Rusts and Smuts Rusts

Дата канвертавання27.04.2016
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L.11-G.Biology Mycology D.Ebtihal Muiz

Rusts and Smuts


Rusts are fungi of the order Uredinales (or Pucciniales). Many of these species are plant parasites. Many of the rusts have two or more hosts (heteroecious) and up to five spore stages. However, they most commonly reproduce via asexual spore production. Their spores are airborne and can travel great distances. They mostly cause foliar infections. The group received its common name from the fact that some species have a reddish spore stage, which resembles the corrosion process known as rust. Rust occurs on many species of plant, but in most cases any one species of rust can only infect one species of plant.

Rusts at their greatest complexity produce five different types of spores on two different hosts in two unrelated host families. Such rusts are heteroecious (requiring two hosts) and macrocyclic (producing all five spores types). Wheat stem rust is an example.

By convention, the stages and spore states are numbered by Roman numerals. Typically, basidiospores infect host one and the mycelium forms pycnidia, called spermagonia, which are miniature, flask-shaped, hollow, submicroscopic bodies embedded in host tissue (such as a leaf). This stage, numbered "0," produces single-celled, minute spores that ooze out in a sweet liquid and that act as nonmotile spermatia and also protruding receptive hyphae. Insects and probably other vectors, such as rain, carry the spermatia from spermagonia to spermagonia, cross inoculating the mating types. Neither thallus is male or female. Once crossed, the dikaryons are established and a second spore stage is formed, numbered "I" and called aecia, which form dikaryotic aeciospores in dry chains in inverted cup-shaped bodies embedded in host tissue. These aeciospores then infect the second host genus and cannot infect the host on which they are formed (in macrocyclic rusts). On the second host, a repeating spore stage is formed, numbered "II," the uredospores in dry pustules called uredinia. Urediospores are dikaryotic and can infect the same host that produced them. They repeatedly infect this host over the growing season. At the end of the season, a fourth spore type, the teliospore, is formed. It is thicker-walled and serves to overwinter or to survive other harsh conditions. It does not continue the infection process, rather it remains dormant for a period and then germinates to form basidia (stage "IV"), sometimes called a promycelium.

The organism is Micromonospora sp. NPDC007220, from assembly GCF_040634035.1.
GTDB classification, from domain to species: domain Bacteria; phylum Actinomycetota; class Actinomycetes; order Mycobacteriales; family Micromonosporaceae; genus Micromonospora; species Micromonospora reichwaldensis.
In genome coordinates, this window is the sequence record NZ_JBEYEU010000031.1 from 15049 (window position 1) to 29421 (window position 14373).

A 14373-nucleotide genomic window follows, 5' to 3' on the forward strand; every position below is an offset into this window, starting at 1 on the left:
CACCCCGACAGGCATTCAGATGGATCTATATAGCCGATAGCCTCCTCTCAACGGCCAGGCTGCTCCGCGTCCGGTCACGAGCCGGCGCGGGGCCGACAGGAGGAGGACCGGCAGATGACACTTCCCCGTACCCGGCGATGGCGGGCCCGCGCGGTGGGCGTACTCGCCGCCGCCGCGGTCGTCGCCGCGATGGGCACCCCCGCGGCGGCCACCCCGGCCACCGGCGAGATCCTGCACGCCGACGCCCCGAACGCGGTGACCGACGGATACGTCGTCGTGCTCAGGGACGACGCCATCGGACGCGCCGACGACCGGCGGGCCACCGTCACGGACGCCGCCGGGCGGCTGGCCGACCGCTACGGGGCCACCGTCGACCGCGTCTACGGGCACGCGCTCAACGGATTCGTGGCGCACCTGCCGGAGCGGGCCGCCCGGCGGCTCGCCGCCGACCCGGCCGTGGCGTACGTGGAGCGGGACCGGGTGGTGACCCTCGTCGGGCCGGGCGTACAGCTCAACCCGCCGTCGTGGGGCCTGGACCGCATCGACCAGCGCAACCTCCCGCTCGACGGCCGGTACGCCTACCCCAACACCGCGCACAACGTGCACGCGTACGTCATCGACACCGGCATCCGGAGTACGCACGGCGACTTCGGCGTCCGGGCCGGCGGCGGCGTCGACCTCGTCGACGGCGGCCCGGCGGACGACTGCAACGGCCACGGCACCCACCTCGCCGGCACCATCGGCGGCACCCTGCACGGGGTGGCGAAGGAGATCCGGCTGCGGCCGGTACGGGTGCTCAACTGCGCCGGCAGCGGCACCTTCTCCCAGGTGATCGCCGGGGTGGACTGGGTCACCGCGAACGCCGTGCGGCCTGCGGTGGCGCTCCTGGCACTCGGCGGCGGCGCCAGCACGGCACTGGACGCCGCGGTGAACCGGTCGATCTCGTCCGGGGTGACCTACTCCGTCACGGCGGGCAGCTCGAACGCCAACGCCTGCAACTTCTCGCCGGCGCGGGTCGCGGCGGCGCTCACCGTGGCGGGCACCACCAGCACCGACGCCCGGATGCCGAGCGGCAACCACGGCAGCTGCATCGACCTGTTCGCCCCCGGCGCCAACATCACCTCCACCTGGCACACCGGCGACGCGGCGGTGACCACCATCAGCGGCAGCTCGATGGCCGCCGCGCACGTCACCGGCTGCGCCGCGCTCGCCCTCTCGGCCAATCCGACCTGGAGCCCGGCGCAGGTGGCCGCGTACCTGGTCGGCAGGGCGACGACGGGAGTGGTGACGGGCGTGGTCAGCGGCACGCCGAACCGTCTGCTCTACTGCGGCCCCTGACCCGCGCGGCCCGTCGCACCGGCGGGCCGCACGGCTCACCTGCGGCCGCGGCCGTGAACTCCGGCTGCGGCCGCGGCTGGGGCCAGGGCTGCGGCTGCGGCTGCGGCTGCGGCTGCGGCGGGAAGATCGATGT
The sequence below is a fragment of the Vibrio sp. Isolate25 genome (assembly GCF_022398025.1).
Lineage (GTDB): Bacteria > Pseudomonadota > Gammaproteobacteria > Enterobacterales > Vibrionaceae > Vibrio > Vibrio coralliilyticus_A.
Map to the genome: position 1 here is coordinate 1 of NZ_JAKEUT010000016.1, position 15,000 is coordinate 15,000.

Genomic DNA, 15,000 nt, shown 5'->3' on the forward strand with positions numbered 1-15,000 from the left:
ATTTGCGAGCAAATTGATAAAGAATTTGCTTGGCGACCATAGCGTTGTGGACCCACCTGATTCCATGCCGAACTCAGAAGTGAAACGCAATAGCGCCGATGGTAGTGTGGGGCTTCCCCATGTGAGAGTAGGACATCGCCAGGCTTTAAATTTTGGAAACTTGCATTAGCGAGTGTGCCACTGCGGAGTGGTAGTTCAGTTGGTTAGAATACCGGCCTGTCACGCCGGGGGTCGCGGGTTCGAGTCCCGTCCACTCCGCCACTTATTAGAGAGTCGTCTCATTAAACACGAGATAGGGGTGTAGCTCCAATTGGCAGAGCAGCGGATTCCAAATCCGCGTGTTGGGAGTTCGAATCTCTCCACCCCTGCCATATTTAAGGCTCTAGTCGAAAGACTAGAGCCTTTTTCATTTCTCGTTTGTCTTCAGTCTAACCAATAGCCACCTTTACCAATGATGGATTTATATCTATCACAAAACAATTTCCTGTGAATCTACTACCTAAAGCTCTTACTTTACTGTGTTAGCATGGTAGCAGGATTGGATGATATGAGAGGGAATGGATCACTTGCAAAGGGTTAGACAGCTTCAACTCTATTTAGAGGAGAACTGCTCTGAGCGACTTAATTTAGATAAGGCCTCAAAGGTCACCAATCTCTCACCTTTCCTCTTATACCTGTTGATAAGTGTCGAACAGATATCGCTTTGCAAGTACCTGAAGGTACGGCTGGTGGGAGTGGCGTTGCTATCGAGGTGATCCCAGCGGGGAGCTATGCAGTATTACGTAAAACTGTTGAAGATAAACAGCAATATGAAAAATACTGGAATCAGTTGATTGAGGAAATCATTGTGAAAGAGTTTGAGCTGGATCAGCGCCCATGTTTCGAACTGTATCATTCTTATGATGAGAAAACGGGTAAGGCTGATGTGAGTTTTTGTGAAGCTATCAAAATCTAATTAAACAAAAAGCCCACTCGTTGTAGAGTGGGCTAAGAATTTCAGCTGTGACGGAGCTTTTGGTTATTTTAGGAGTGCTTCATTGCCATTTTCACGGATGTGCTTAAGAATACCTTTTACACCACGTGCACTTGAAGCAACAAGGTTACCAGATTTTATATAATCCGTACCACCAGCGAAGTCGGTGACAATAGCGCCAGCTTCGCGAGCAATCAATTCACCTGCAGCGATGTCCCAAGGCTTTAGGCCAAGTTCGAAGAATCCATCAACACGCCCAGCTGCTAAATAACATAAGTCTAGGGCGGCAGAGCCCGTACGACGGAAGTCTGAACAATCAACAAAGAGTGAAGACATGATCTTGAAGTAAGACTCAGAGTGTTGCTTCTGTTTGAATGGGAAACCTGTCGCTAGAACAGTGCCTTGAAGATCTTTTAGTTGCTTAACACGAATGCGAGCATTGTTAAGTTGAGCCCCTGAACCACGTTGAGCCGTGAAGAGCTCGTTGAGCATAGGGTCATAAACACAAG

In the Pucciniales (or Uredinales), the basidia are cylindrical and become 3-septate after meiosis, with each of the four cells bearing one basidiospore each. The basidospores disperse and start the infection process on host one again. Autoecious rusts complete their life cycles on one host instead of two, and microcyclic rusts cut out one or more stages.


Order: Uredinales (Rusts)

This class is composed of a single order of obligate parasites that are pathogenic to ferns, gymnosperms and flowering plants. Basidiocarps are not produced in this order and the life cycle is quite different than that of the Basidiomycetes. In Puccinia graminis (Wheat Rust), the species that will be used as the representative for this order, there are five spore stages that are produced and two hosts are required in the completion ofthe life cyle. The five stages produced are:

  • Stage 0:Spermagonium

  • Stage I: Aecium

  • Stage II: Uredium

  • Stage III: Telium

  • Stage IV: Basidium

As a means of comparing the life cycle of Puccinia graminis with that of the mushroom life cycle, a summary of the life cycle will begin with the basidiospore.

Basidium (Stage IV)

Puccinia graminis is heterothallic and basidia produce basidiospores that are of two mating types, designated as a1 and a2, Basidiospores are capable of only infecting the leaves of Berberis sp. (barberry), the alternative host for this species. Species that require two hosts to complete their life cycles are said to be heteroecious. The cells of the teliospore germinates to produce a short germ tube that will develop into a basidium that is essentially transversely septate.

Figure 1: Basidia and basidiospores are produced from germinating teliospores. The basidium is very similar in appearance to the transversely septate basidia that is present in the Auriculariales of the Basidiomycetes

Spermogonium (Stage 0)